An observational study of aerosol and turbulence properties during dust storms in northwest China

Authors

  • Peijian Fu,

    Corresponding author
    1. Key Laboratory of Arid and Semi-Arid Climate, Lanzhou University and Ministry of Education, Lanzhou, China
    2. College of Atmospheric Sciences, Lanzhou University, Lanzhou, China
    • Corresponding Author: P. Fu, College of Atmospheric Sciences, Lanzhou University, Lanzhou 730000, China. (fupj@lzu.edu.cn)

    Search for more papers by this author
  • Shiyuan Zhong,

    1. Department of Geography and Center for Global Climate Change and Earth Observations, Michigan State University, East Lansing, Michigan, USA
    Search for more papers by this author
  • Jianping Huang,

    1. Key Laboratory of Arid and Semi-Arid Climate, Lanzhou University and Ministry of Education, Lanzhou, China
    2. College of Atmospheric Sciences, Lanzhou University, Lanzhou, China
    Search for more papers by this author
  • Guangning Song

    1. Key Laboratory of Arid and Semi-Arid Climate, Lanzhou University and Ministry of Education, Lanzhou, China
    2. College of Atmospheric Sciences, Lanzhou University, Lanzhou, China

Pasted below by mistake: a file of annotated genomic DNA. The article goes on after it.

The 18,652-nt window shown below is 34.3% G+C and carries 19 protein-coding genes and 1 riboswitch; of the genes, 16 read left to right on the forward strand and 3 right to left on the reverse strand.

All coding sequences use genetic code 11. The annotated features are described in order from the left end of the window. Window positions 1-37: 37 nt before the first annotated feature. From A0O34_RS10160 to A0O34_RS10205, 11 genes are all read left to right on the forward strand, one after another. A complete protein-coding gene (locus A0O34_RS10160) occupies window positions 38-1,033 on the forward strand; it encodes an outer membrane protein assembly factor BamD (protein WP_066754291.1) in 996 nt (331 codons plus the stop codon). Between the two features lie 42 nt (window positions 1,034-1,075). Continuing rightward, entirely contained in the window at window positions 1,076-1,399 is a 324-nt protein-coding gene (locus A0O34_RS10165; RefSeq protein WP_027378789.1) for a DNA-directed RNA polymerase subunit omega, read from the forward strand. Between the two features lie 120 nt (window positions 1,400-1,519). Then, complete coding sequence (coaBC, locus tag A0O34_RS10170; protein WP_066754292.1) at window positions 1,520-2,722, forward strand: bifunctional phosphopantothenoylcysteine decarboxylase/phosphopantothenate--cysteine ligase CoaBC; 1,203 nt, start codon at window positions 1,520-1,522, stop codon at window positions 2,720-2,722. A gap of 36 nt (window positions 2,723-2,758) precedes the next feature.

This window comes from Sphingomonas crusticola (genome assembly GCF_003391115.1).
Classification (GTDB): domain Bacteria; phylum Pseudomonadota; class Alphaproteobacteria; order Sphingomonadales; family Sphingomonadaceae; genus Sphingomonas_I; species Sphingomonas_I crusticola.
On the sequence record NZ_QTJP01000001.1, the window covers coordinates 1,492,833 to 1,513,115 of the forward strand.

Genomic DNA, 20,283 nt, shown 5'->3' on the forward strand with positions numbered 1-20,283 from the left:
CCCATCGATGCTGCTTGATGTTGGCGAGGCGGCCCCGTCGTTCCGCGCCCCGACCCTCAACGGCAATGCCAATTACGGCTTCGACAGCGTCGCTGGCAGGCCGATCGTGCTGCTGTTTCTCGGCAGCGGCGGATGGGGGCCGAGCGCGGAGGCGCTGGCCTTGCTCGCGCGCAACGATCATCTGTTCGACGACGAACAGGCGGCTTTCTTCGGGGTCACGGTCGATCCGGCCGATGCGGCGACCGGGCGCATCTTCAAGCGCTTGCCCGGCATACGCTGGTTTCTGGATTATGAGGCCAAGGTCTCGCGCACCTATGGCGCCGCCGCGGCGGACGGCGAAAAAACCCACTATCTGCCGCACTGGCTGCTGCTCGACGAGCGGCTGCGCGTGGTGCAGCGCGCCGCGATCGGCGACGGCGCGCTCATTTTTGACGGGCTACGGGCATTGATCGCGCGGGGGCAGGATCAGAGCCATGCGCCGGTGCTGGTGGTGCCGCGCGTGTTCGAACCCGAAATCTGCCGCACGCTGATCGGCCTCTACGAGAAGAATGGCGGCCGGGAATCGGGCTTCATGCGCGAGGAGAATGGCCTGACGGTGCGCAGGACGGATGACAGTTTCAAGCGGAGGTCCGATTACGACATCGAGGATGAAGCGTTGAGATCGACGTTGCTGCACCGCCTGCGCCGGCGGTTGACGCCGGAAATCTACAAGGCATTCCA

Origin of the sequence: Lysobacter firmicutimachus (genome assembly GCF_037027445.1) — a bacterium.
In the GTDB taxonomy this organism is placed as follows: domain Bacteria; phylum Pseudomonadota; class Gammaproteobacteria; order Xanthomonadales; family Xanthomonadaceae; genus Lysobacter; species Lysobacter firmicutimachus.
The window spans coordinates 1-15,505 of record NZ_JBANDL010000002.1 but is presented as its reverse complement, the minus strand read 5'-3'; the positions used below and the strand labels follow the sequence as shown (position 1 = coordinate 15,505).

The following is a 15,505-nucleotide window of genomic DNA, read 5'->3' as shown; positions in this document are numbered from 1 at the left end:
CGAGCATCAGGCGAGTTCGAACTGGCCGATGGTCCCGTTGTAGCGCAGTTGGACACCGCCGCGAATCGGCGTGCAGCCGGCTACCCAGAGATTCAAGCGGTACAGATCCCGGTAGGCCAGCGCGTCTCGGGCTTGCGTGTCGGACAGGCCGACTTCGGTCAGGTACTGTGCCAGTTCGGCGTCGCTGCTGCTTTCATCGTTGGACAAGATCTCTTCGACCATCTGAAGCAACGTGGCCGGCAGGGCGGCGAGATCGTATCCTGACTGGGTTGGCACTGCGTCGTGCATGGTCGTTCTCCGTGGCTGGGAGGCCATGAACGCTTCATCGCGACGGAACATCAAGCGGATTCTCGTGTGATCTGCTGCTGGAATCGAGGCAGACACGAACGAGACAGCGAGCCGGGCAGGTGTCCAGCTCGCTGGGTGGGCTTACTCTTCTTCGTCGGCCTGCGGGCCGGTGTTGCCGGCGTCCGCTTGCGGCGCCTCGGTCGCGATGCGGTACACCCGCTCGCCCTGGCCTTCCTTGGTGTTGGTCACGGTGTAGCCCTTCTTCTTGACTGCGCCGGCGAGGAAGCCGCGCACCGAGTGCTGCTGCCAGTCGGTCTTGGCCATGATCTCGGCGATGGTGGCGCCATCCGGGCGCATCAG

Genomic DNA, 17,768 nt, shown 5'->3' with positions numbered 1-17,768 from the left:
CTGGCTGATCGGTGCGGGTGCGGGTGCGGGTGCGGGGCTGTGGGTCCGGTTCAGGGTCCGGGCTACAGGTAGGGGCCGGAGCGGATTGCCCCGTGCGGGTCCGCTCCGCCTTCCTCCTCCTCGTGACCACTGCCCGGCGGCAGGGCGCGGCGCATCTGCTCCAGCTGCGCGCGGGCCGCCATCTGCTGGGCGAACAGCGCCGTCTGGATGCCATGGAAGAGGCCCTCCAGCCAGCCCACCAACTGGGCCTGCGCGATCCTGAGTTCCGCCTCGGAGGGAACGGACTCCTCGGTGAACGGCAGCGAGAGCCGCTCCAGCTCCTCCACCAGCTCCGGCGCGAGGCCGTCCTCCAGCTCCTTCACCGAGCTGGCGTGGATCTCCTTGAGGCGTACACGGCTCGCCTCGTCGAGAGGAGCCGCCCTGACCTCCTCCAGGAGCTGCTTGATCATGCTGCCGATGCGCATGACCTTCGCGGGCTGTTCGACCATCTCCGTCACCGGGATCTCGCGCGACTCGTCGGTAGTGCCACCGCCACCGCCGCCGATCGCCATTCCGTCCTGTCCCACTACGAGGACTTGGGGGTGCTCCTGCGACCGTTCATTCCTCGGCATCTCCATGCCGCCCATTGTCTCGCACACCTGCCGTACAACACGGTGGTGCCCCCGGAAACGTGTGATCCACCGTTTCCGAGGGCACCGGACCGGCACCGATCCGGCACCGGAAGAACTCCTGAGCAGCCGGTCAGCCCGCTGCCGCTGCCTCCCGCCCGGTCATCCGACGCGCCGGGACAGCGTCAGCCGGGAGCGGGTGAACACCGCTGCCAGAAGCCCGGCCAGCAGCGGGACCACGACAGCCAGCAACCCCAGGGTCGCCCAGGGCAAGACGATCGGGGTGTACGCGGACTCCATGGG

Search for more papers by this author

Abstract

[1] Since late 2003, measurements of aerosol properties and meteorology have been made at three sites, Minqin, Jiuquan and Dunhuang, in the border areas of the Gobi and Taklimakan Deserts in the northwest of China as part of an observational program for Asian Dust Storms (ADS). The aerosol observations include mass concentration and optical depth, and the meteorological observations include both mean and turbulent quantities. The data from a three-year period (2004–2007) have been analyzed to characterize aerosol and meteorological conditions during dust storms. The results show that during ADS the aerosol mass concentration (PM10) can reach above 7∼8 mg m−3, 10∼100 times of that on clear days, and the scatter coefficient of fine particles (PM2.5) is 2000∼2500 10−6 m−1, 20∼25 times of the clear day values. There is a dramatic reduction in the visibility during dust storms with average visibility about 2 km, which is only 1/20∼1/30 of that on clear days. The aerodynamic roughness is 0.018 and 0.046 m for the Taklimakan and Gobi Deserts respectively, and the friction velocity is about 0.71 and 0.56 m s−1 during ADS periods, doubling the value found on quiescent days. Turbulence in the lower atmosphere is more intense during ADS period due mainly to increased vertical wind shear associated with strong winds. The large-scale circulation patterns show that during the ADS conditions the Gobi Desert is typically in the path of cold air from high latitudes moving toward the south or southeast and the data suggest that there is a declining trend for dust storms during the past 5 decades.

Ancillary